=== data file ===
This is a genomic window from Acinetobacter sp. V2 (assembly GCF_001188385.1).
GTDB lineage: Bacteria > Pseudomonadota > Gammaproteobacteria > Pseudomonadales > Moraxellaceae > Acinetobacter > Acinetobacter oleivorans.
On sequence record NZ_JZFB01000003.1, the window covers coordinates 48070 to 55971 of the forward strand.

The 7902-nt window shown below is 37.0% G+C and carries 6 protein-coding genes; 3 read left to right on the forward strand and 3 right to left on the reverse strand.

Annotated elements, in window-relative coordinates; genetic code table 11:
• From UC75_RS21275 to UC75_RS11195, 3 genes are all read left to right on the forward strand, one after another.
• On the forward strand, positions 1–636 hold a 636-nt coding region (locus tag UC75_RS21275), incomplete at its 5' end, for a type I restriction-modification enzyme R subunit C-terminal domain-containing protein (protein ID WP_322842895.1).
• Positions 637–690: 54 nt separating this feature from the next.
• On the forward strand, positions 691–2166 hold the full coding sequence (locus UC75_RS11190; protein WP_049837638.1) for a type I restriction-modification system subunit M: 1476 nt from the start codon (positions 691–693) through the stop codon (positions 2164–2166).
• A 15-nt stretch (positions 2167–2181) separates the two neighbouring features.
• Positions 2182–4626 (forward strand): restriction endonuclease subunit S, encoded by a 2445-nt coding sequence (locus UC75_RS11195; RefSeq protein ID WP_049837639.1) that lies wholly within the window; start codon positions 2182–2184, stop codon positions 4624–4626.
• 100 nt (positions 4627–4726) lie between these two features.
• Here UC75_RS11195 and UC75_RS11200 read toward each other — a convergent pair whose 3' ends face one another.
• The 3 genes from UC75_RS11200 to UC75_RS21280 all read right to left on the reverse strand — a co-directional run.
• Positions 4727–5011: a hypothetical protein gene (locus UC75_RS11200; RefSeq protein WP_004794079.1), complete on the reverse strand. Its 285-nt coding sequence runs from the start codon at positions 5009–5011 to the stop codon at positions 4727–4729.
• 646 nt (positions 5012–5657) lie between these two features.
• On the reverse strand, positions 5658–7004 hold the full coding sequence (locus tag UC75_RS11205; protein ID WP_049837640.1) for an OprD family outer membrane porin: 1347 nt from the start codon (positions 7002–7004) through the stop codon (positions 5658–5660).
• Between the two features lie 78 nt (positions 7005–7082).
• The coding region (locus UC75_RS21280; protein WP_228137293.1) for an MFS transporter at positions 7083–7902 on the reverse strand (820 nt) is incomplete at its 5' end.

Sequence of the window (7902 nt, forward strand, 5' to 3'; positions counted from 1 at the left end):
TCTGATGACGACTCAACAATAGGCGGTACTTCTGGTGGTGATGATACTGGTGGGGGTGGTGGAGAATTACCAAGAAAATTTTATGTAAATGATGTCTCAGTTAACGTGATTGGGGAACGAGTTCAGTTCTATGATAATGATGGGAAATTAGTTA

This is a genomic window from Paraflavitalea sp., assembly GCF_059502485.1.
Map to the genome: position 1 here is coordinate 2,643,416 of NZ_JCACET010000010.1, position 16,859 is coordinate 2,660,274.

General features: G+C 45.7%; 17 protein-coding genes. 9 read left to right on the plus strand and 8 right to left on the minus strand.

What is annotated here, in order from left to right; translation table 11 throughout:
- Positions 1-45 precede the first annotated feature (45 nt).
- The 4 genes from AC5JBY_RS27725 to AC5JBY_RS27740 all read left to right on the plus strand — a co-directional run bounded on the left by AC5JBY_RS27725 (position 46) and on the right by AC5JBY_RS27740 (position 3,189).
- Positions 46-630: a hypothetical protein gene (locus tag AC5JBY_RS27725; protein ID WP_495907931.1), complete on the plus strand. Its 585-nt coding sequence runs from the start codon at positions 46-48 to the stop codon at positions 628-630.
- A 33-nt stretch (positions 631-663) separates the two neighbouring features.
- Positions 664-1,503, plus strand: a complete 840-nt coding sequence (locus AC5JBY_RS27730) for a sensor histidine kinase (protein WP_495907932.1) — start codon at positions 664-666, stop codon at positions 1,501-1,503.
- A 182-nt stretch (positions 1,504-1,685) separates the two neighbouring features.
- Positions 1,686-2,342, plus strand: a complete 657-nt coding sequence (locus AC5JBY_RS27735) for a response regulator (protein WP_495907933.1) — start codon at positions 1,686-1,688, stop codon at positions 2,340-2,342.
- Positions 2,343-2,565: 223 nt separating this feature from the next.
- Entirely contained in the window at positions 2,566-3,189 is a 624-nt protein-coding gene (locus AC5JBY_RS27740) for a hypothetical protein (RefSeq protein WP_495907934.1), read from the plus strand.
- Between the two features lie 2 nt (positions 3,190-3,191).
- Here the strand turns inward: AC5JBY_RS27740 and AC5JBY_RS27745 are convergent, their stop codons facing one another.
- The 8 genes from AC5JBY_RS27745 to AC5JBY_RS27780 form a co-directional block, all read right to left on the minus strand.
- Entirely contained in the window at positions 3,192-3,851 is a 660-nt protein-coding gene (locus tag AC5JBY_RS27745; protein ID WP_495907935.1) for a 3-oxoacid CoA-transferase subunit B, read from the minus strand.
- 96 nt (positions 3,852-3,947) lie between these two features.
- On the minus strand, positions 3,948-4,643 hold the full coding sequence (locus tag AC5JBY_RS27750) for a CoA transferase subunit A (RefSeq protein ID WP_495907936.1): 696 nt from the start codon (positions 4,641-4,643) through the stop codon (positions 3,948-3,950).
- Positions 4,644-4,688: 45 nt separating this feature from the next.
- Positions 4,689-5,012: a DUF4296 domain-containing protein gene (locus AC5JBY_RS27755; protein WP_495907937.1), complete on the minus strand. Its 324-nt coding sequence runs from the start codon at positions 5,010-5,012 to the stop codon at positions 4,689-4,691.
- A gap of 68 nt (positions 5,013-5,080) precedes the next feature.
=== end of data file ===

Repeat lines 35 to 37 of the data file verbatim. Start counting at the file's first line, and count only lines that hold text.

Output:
- Between the two features lie 2 nt (positions 3,190-3,191).
- Here the strand turns inward: AC5JBY_RS27740 and AC5JBY_RS27745 are convergent, their stop codons facing one another.
- The 8 genes from AC5JBY_RS27745 to AC5JBY_RS27780 form a co-directional block, all read right to left on the minus strand.